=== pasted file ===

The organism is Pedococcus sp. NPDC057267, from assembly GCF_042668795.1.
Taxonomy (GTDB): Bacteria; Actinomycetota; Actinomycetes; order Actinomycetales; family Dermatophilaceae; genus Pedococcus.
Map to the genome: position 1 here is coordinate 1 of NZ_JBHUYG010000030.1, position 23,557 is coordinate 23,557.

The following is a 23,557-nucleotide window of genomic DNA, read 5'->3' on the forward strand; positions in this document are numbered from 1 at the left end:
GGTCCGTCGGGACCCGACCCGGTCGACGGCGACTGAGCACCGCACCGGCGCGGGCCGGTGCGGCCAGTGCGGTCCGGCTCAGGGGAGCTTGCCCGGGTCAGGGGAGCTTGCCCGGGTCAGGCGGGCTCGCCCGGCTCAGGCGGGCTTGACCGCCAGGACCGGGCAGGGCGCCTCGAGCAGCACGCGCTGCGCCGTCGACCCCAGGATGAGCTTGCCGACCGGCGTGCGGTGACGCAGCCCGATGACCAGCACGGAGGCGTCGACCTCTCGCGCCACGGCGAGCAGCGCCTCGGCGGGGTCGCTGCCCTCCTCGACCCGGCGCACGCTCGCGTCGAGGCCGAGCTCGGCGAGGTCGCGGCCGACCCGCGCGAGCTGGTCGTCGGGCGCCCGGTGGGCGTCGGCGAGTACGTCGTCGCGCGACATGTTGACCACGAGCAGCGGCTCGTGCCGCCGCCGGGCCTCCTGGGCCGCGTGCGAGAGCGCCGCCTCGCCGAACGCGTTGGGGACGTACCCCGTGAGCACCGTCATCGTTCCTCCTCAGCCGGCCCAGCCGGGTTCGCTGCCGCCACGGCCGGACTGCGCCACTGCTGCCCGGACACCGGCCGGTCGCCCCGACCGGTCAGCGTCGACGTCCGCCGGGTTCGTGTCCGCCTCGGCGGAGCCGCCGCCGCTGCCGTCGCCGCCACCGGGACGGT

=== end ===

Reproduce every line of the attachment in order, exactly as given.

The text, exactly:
The organism is Pedococcus sp. NPDC057267, from assembly GCF_042668795.1.
Taxonomy (GTDB): Bacteria; Actinomycetota; Actinomycetes; order Actinomycetales; family Dermatophilaceae; genus Pedococcus.
Map to the genome: position 1 here is coordinate 1 of NZ_JBHUYG010000030.1, position 23,557 is coordinate 23,557.

The following is a 23,557-nucleotide window of genomic DNA, read 5'->3' on the forward strand; positions in this document are numbered from 1 at the left end:
GGTCCGTCGGGACCCGACCCGGTCGACGGCGACTGAGCACCGCACCGGCGCGGGCCGGTGCGGCCAGTGCGGTCCGGCTCAGGGGAGCTTGCCCGGGTCAGGGGAGCTTGCCCGGGTCAGGCGGGCTCGCCCGGCTCAGGCGGGCTTGACCGCCAGGACCGGGCAGGGCGCCTCGAGCAGCACGCGCTGCGCCGTCGACCCCAGGATGAGCTTGCCGACCGGCGTGCGGTGACGCAGCCCGATGACCAGCACGGAGGCGTCGACCTCTCGCGCCACGGCGAGCAGCGCCTCGGCGGGGTCGCTGCCCTCCTCGACCCGGCGCACGCTCGCGTCGAGGCCGAGCTCGGCGAGGTCGCGGCCGACCCGCGCGAGCTGGTCGTCGGGCGCCCGGTGGGCGTCGGCGAGTACGTCGTCGCGCGACATGTTGACCACGAGCAGCGGCTCGTGCCGCCGCCGGGCCTCCTGGGCCGCGTGCGAGAGCGCCGCCTCGCCGAACGCGTTGGGGACGTACCCCGTGAGCACCGTCATCGTTCCTCCTCAGCCGGCCCAGCCGGGTTCGCTGCCGCCACGGCCGGACTGCGCCACTGCTGCCCGGACACCGGCCGGTCGCCCCGACCGGTCAGCGTCGACGTCCGCCGGGTTCGTGTCCGCCTCGGCGGAGCCGCCGCCGCTGCCGTCGCCGCCACCGGGACGGT